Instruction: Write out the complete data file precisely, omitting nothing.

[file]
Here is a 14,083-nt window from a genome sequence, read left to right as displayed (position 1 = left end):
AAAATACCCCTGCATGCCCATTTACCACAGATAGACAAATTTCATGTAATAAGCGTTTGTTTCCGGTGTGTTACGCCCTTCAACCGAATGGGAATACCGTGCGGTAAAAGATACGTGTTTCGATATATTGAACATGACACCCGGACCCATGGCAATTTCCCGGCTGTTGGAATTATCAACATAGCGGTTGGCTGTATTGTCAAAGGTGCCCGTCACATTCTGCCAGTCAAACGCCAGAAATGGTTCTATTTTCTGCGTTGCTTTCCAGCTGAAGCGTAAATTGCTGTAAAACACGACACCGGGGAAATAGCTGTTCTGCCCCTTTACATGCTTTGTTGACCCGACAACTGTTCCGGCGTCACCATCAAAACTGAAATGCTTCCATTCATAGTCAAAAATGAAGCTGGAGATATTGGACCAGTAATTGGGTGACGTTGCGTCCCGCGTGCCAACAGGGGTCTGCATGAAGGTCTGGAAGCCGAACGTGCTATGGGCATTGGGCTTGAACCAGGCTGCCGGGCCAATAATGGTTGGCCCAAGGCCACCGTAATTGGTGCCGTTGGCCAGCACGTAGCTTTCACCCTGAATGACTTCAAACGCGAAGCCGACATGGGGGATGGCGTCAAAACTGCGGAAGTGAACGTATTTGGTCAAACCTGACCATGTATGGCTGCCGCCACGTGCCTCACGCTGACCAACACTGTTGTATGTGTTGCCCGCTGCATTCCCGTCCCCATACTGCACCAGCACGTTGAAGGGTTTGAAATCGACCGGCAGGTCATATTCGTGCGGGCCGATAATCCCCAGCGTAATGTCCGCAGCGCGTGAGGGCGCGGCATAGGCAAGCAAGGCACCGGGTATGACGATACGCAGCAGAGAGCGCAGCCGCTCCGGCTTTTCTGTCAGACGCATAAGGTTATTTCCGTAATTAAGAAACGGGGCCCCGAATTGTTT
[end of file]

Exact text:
Here is a 14,083-nt window from a genome sequence, read left to right as displayed (position 1 = left end):
AAAATACCCCTGCATGCCCATTTACCACAGATAGACAAATTTCATGTAATAAGCGTTTGTTTCCGGTGTGTTACGCCCTTCAACCGAATGGGAATACCGTGCGGTAAAAGATACGTGTTTCGATATATTGAACATGACACCCGGACCCATGGCAATTTCCCGGCTGTTGGAATTATCAACATAGCGGTTGGCTGTATTGTCAAAGGTGCCCGTCACATTCTGCCAGTCAAACGCCAGAAATGGTTCTATTTTCTGCGTTGCTTTCCAGCTGAAGCGTAAATTGCTGTAAAACACGACACCGGGGAAATAGCTGTTCTGCCCCTTTACATGCTTTGTTGACCCGACAACTGTTCCGGCGTCACCATCAAAACTGAAATGCTTCCATTCATAGTCAAAAATGAAGCTGGAGATATTGGACCAGTAATTGGGTGACGTTGCGTCCCGCGTGCCAACAGGGGTCTGCATGAAGGTCTGGAAGCCGAACGTGCTATGGGCATTGGGCTTGAACCAGGCTGCCGGGCCAATAATGGTTGGCCCAAGGCCACCGTAATTGGTGCCGTTGGCCAGCACGTAGCTTTCACCCTGAATGACTTCAAACGCGAAGCCGACATGGGGGATGGCGTCAAAACTGCGGAAGTGAACGTATTTGGTCAAACCTGACCATGTATGGCTGCCGCCACGTGCCTCACGCTGACCAACACTGTTGTATGTGTTGCCCGCTGCATTCCCGTCCCCATACTGCACCAGCACGTTGAAGGGTTTGAAATCGACCGGCAGGTCATATTCGTGCGGGCCGATAATCCCCAGCGTAATGTCCGCAGCGCGTGAGGGCGCGGCATAGGCAAGCAAGGCACCGGGTATGACGATACGCAGCAGAGAGCGCAGCCGCTCCGGCTTTTCTGTCAGACGCATAAGGTTATTTCCGTAATTAAGAAACGGGGCCCCGAATTGTTT